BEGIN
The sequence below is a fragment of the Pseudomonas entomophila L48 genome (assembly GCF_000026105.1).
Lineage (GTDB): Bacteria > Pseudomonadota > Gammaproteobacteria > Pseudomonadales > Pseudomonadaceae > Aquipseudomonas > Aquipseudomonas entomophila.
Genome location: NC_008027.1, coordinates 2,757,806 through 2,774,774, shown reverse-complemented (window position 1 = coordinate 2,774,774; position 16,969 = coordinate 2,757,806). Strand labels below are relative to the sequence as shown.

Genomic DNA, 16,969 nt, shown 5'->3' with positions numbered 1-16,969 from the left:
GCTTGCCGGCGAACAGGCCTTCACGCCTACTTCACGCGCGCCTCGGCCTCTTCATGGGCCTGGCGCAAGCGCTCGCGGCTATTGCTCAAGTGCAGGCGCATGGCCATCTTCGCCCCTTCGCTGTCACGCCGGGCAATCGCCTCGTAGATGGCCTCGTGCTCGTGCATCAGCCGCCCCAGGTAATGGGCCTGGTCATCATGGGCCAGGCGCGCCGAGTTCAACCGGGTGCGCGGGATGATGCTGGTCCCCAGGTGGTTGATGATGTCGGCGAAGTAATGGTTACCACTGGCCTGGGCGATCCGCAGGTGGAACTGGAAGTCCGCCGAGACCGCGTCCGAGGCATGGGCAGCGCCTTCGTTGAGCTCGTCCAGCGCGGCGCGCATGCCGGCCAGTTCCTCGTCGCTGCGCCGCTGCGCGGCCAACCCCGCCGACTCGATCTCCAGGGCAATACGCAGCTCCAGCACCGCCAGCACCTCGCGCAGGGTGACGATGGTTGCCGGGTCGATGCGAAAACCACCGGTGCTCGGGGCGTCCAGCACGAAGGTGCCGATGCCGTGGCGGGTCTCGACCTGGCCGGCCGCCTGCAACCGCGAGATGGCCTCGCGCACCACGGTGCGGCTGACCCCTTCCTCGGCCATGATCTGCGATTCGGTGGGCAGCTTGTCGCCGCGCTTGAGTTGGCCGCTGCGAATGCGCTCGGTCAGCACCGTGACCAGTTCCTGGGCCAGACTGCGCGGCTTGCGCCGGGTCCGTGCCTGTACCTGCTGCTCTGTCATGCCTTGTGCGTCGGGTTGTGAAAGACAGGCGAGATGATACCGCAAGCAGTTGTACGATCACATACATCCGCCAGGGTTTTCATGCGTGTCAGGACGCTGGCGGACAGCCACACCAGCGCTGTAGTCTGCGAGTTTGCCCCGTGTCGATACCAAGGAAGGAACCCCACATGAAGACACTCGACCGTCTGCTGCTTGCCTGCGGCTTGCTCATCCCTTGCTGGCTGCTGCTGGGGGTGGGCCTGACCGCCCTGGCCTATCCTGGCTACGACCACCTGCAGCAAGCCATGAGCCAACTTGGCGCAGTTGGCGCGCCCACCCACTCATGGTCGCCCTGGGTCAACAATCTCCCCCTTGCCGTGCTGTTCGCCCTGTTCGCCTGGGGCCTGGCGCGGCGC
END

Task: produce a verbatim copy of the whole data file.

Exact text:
The sequence below is a fragment of the Pseudomonas entomophila L48 genome (assembly GCF_000026105.1).
Lineage (GTDB): Bacteria > Pseudomonadota > Gammaproteobacteria > Pseudomonadales > Pseudomonadaceae > Aquipseudomonas > Aquipseudomonas entomophila.
Genome location: NC_008027.1, coordinates 2,757,806 through 2,774,774, shown reverse-complemented (window position 1 = coordinate 2,774,774; position 16,969 = coordinate 2,757,806). Strand labels below are relative to the sequence as shown.

Genomic DNA, 16,969 nt, shown 5'->3' with positions numbered 1-16,969 from the left:
GCTTGCCGGCGAACAGGCCTTCACGCCTACTTCACGCGCGCCTCGGCCTCTTCATGGGCCTGGCGCAAGCGCTCGCGGCTATTGCTCAAGTGCAGGCGCATGGCCATCTTCGCCCCTTCGCTGTCACGCCGGGCAATCGCCTCGTAGATGGCCTCGTGCTCGTGCATCAGCCGCCCCAGGTAATGGGCCTGGTCATCATGGGCCAGGCGCGCCGAGTTCAACCGGGTGCGCGGGATGATGCTGGTCCCCAGGTGGTTGATGATGTCGGCGAAGTAATGGTTACCACTGGCCTGGGCGATCCGCAGGTGGAACTGGAAGTCCGCCGAGACCGCGTCCGAGGCATGGGCAGCGCCTTCGTTGAGCTCGTCCAGCGCGGCGCGCATGCCGGCCAGTTCCTCGTCGCTGCGCCGCTGCGCGGCCAACCCCGCCGACTCGATCTCCAGGGCAATACGCAGCTCCAGCACCGCCAGCACCTCGCGCAGGGTGACGATGGTTGCCGGGTCGATGCGAAAACCACCGGTGCTCGGGGCGTCCAGCACGAAGGTGCCGATGCCGTGGCGGGTCTCGACCTGGCCGGCCGCCTGCAACCGCGAGATGGCCTCGCGCACCACGGTGCGGCTGACCCCTTCCTCGGCCATGATCTGCGATTCGGTGGGCAGCTTGTCGCCGCGCTTGAGTTGGCCGCTGCGAATGCGCTCGGTCAGCACCGTGACCAGTTCCTGGGCCAGACTGCGCGGCTTGCGCCGGGTCCGTGCCTGTACCTGCTGCTCTGTCATGCCTTGTGCGTCGGGTTGTGAAAGACAGGCGAGATGATACCGCAAGCAGTTGTACGATCACATACATCCGCCAGGGTTTTCATGCGTGTCAGGACGCTGGCGGACAGCCACACCAGCGCTGTAGTCTGCGAGTTTGCCCCGTGTCGATACCAAGGAAGGAACCCCACATGAAGACACTCGACCGTCTGCTGCTTGCCTGCGGCTTGCTCATCCCTTGCTGGCTGCTGCTGGGGGTGGGCCTGACCGCCCTGGCCTATCCTGGCTACGACCACCTGCAGCAAGCCATGAGCCAACTTGGCGCAGTTGGCGCGCCCACCCACTCATGGTCGCCCTGGGTCAACAATCTCCCCCTTGCCGTGCTGTTCGCCCTGTTCGCCTGGGGCCTGGCGCGGCGC